Rugby World Cup 2019: Ireland can't let shock Japan defeat define their World Cup
For once, the dreaded five-day turnaround that a Rugby World Cup occasionally throws up may actually play into Ireland's hands.
Bodies and minds will be tired, but at least the prospect of Russia on Thursday leaves little room for the Irish camp to dwell on their defeat by Japan.
Although Joe Schmidt and his team will welcome the opportunity to quickly move on, Saturday's result in Shizuoka is going nowhere and, barring a considerably more catastrophic showing on Thursday, it will live far longer in the memory than the next game.
While Japan will rightly take the plaudits for a performance with game-changing implications for the sport in their country, Ireland are left to answer questions as to how and why they ended up on the wrong end of a result that has made headlines around the world.
There is no question that Japan were good value for their win. They outplayed their opponents at the breakdown, out-thought them with the ball and outmuscled them in big moments to give oxygen to a crowd who sensed something special was in the making.
Carty's day of two halves
Jack Carty's outing at fly-half was reflective of the Irish performance.
Twenty minutes into the match and Carty, in just his second international start, was enjoying the type of performance that makes your name a very hard one to take off any team-sheet.
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His adventurous approach and willingness to take calculated risks had resulted in Ireland's two early tries and while even the kicks that didn't quite work, including an attempt to find Keith Earls with a cross-field effort when an easy three points were on offer, he excited rather than frustrated the Irish fans.
While Carty was enjoying his first World Cup start, Ireland's line-out continued to function as it had against Scotland, creating momentum going forward and giving them an exit platform in their own territory.
They were ahead 12-3 after 22 minutes, and the pattern that most had expected before the game began to emerge.
But all the while, Japan kept probing.
Flinging the ball out from the back, putting kicks in behind which only for the bounce could have resulted in two Kotaro Matushima tries and ferociously attacking every breakdown.
And then it began to happen. Japan's relentlessness prompted cracks in the Irish system that turned the game in the hosts' favour even when they still trailed on the scoreboard.
"We got penalised for a few off-sides and then we became hesitant," reflected Schmidt.
"Once we became hesitant we couldn't really put the same pressure on them that they were putting on us."
Crowd takes team to new heights
It was a pressure that came from all sides of the Ecopa Stadium.
Carty kicked a restart dead and the crowd screamed as though a try had been scored. Shota Horie picked off Rory Best's overthrown line-out and they sensed blood.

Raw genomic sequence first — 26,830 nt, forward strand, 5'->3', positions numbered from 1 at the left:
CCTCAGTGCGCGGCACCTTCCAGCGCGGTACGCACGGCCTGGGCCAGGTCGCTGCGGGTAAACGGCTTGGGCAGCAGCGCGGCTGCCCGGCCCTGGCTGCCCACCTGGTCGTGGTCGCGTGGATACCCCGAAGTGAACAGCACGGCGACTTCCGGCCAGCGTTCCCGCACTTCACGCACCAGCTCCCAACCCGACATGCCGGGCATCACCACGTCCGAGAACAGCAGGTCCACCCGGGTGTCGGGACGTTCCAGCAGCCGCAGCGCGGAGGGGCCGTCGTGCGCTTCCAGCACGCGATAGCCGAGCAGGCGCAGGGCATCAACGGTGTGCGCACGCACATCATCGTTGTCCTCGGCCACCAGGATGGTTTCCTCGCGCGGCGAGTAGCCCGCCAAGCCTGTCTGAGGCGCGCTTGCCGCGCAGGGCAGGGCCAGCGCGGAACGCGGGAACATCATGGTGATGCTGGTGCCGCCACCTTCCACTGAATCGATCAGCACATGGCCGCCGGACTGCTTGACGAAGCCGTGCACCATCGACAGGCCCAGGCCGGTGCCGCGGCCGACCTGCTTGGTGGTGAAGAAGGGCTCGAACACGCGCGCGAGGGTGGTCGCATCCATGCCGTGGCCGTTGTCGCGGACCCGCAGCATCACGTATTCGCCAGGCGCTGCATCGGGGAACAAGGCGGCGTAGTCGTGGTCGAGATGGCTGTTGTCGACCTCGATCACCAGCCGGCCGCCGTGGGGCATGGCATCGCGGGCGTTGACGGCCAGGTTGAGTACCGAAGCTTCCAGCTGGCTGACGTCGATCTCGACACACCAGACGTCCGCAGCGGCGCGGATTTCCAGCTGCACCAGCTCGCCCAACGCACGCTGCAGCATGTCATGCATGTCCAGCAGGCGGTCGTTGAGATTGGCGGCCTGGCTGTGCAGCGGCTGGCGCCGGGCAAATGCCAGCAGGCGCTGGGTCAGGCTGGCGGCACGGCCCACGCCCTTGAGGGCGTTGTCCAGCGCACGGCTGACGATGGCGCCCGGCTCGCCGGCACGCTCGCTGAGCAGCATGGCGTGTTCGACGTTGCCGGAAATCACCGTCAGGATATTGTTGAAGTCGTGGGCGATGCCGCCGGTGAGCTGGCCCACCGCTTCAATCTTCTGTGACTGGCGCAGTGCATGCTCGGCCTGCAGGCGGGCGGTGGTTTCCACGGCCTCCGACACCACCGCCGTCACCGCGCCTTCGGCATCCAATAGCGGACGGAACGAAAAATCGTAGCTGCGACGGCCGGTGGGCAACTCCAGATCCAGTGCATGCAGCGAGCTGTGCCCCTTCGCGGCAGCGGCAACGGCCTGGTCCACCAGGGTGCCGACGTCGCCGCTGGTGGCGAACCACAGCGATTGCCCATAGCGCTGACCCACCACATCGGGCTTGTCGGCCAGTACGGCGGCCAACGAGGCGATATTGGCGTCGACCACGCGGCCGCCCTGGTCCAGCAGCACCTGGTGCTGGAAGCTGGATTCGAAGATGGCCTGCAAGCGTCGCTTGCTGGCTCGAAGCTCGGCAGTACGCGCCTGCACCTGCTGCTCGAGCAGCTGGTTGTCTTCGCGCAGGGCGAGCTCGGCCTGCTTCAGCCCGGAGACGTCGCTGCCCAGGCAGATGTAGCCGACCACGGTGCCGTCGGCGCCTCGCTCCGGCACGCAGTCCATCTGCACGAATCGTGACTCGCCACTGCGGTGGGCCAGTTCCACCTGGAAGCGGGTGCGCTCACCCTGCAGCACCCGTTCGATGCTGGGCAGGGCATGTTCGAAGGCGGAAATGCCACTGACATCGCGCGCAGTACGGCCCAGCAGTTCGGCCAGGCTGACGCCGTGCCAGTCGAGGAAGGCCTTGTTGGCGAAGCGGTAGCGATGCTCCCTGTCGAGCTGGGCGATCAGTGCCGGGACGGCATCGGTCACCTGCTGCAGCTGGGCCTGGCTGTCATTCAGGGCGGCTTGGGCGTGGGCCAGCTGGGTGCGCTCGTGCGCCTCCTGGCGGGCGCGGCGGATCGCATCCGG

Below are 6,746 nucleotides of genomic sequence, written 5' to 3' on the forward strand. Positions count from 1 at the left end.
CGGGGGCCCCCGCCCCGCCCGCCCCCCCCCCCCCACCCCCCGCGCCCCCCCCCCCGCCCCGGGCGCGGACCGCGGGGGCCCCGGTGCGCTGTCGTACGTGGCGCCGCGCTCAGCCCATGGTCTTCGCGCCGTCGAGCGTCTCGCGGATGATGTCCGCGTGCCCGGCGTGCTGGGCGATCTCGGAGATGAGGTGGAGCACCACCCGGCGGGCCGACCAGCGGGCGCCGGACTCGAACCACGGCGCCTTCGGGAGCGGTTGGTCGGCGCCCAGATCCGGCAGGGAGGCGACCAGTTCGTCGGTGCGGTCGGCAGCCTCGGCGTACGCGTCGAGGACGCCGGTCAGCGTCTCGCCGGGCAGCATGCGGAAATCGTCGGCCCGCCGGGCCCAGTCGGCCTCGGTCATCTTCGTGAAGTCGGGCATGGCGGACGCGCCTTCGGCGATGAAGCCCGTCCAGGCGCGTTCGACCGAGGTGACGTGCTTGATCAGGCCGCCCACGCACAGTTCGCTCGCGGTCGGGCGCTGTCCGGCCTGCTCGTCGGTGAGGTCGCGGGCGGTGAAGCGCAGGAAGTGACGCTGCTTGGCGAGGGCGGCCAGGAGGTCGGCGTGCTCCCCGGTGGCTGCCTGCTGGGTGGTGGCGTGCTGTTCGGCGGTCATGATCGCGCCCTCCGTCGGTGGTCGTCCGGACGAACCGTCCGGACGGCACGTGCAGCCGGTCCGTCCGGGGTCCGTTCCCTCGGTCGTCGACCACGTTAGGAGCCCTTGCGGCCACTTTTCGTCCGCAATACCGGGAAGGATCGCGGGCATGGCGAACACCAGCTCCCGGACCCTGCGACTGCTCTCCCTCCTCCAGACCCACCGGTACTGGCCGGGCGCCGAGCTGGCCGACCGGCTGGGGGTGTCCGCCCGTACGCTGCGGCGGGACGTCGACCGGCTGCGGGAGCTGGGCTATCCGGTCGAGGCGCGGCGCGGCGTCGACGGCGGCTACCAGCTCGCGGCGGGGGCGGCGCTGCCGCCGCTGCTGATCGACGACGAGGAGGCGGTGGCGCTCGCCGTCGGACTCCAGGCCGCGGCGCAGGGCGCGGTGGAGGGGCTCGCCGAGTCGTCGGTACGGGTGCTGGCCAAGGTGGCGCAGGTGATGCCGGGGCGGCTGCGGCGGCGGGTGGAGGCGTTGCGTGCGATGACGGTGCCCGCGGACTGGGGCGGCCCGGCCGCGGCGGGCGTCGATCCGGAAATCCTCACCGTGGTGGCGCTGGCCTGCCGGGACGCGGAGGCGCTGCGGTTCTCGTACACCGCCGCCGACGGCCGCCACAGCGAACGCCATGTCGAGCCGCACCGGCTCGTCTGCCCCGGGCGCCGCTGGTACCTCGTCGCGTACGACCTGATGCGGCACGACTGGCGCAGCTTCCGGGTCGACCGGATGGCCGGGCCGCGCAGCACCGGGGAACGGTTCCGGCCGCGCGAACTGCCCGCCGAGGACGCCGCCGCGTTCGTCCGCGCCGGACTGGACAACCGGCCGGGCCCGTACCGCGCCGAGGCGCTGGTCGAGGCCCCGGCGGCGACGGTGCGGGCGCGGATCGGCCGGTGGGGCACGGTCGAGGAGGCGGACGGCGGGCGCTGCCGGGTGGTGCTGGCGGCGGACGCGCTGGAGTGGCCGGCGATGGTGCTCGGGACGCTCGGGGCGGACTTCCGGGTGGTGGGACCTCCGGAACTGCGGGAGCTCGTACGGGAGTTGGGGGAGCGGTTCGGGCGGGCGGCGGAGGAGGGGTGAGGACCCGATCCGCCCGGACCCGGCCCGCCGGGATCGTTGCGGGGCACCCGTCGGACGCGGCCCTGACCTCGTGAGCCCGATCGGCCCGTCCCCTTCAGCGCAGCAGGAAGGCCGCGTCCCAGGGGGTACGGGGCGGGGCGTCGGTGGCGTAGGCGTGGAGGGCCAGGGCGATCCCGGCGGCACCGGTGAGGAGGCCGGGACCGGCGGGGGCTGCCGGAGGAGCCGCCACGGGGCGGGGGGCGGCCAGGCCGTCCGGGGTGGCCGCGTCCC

When they turned over an Irish scrum with an almighty shove in the 36th minute, it is no exaggeration to say that the crowd celebrated as though the game was won.
Japan, on the front foot with quick ball and a crowd greeting every inch gained as though it was the difference between winning and losing, were too much for Ireland to contend with.
With the game now being played entirely on Japan's terms, Ireland appeared out of ideas of how to stem the flow.
The missed tackles that have plagued their worst performances of a bumpy year returned to the fore - they racked up 20, more than twice as many as they had against Scotland.
"The longer the game went, the more oxygen they got from penalties and from the skill that they showed," said Schmidt.
"They got a real roll on."
By the time Kenki Fukuoka went over in the corner, party time in Shizuoka was in full-swing.
Brave Blossoms taking the game forward
That the try came after Ireland had botched an opportunity to clear the danger after absorbing a lengthy passage of pressure, only for Chris Farrell to run into CJ Stander after an Irish scrum, was evidence of a team truly rattled.
By then, Japan had broken them. Relentless Japan, whose intensity alone caused Ireland a world of trouble.
Add to that an unerring sense of adventure and confidence with no shortage of skill and power to back it up, and you have a host nation who have, just two games into their campaign, succeeded in moving rugby much further into the mainstream.
Samoa and Scotland now stand between the hosts and a place in the knock-out stages.
One can only imagine the atmosphere that would accompany a quarter-final involving Japan.
As for Ireland, it is Russia where five points are now the non-negotiable necessity as well as the expectation.
Defeat by Japan is not terminal, but Ireland must now conjure up something truly magnificent if Saturday's result is not to define their World Cup.